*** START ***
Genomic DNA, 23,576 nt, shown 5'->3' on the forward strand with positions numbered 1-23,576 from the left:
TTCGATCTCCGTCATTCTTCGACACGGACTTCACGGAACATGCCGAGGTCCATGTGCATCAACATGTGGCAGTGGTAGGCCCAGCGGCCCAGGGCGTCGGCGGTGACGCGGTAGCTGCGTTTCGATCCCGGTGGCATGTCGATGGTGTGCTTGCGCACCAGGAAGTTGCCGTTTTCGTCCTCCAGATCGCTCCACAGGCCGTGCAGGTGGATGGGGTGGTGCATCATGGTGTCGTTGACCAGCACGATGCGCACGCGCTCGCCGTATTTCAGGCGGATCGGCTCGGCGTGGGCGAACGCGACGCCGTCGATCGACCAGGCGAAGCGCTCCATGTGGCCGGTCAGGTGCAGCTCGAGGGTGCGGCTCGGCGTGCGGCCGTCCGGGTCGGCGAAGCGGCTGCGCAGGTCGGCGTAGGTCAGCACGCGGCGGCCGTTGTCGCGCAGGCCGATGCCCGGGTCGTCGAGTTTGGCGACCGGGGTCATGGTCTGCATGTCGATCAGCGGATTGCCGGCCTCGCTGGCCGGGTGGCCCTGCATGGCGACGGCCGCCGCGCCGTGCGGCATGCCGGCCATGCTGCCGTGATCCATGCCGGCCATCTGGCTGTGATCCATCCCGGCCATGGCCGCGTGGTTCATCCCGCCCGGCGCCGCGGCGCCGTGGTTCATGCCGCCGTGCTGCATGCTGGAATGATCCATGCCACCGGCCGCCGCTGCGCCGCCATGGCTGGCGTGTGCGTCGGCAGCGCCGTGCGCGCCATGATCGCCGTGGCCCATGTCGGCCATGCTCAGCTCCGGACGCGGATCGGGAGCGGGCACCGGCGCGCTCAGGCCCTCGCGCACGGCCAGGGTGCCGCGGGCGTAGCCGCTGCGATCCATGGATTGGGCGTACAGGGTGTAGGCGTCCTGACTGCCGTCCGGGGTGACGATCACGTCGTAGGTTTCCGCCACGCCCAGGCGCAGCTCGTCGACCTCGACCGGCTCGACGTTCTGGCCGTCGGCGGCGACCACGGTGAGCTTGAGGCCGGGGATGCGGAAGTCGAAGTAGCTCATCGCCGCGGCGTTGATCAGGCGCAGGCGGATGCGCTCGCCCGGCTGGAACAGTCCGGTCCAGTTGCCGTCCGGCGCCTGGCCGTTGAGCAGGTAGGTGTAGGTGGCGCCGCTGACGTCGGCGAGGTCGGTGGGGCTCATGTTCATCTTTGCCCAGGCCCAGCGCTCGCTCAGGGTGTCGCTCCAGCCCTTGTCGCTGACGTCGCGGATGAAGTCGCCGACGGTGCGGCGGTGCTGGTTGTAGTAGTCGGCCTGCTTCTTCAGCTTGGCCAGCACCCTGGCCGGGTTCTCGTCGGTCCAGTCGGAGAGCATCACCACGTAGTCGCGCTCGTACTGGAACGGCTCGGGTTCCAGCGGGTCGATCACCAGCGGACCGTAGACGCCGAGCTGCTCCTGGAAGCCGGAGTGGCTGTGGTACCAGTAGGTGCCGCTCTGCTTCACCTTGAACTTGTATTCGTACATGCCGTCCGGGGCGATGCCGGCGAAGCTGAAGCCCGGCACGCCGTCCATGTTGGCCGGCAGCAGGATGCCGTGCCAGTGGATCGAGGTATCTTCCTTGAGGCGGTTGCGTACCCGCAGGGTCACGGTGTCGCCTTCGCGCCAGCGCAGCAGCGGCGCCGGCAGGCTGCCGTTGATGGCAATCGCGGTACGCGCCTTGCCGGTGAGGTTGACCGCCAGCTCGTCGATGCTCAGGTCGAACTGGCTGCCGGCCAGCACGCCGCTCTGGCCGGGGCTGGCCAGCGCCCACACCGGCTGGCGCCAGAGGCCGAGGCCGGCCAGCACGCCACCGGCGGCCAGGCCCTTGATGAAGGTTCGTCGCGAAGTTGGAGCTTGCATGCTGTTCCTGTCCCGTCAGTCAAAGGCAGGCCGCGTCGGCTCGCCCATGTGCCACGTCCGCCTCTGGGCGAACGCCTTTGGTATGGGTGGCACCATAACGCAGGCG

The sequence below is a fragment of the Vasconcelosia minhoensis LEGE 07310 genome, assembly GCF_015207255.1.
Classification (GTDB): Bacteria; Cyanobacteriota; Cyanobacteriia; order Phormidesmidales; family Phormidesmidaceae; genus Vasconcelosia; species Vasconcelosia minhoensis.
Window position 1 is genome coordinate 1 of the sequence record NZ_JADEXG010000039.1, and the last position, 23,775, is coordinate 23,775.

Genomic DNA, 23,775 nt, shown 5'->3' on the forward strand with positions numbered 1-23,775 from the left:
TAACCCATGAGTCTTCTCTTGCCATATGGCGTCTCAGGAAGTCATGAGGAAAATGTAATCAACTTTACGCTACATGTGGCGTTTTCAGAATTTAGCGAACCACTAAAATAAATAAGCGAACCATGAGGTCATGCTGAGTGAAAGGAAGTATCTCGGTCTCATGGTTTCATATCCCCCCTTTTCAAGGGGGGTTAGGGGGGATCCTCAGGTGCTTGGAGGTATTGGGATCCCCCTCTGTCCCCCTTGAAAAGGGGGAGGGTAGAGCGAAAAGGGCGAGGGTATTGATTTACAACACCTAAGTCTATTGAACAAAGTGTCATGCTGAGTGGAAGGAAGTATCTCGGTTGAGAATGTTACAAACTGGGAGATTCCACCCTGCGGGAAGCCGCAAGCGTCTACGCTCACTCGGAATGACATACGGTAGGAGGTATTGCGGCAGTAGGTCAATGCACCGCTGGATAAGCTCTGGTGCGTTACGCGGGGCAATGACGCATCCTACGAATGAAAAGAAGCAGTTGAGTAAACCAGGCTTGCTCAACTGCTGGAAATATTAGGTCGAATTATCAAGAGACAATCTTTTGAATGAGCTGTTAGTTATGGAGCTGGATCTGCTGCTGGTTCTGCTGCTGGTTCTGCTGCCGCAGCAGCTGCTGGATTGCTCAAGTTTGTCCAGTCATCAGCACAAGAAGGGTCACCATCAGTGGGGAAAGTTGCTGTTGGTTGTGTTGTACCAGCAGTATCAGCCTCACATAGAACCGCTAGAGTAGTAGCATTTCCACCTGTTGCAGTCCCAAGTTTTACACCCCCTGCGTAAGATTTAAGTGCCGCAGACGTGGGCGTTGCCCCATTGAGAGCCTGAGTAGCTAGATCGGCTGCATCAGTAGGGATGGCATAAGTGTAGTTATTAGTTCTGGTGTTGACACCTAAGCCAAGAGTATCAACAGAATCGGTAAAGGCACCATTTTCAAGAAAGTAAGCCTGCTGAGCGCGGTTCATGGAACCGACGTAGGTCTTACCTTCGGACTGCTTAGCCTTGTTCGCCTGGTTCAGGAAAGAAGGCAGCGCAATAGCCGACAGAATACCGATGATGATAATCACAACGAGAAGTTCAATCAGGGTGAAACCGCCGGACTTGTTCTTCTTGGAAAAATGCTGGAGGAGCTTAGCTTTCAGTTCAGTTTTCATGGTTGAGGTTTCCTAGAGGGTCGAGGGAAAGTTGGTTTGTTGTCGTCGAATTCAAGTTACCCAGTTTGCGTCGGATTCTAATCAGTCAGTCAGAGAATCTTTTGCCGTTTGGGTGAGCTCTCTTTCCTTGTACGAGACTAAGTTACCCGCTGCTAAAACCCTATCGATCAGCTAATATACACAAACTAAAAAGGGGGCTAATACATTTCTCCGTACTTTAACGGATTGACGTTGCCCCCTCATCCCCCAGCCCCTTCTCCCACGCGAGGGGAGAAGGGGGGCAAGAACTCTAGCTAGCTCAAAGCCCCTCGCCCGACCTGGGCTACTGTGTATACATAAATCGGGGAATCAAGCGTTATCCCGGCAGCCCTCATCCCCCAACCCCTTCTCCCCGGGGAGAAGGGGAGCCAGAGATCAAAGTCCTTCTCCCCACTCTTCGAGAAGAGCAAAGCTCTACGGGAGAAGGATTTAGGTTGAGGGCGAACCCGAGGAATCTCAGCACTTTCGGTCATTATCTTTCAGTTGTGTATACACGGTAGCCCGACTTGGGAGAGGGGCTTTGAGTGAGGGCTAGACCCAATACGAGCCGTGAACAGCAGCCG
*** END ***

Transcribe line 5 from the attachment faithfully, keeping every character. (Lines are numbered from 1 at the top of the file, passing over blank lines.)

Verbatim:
Window position 1 is genome coordinate 1 of the sequence record NZ_JADEXG010000039.1, and the last position, 23,775, is coordinate 23,775.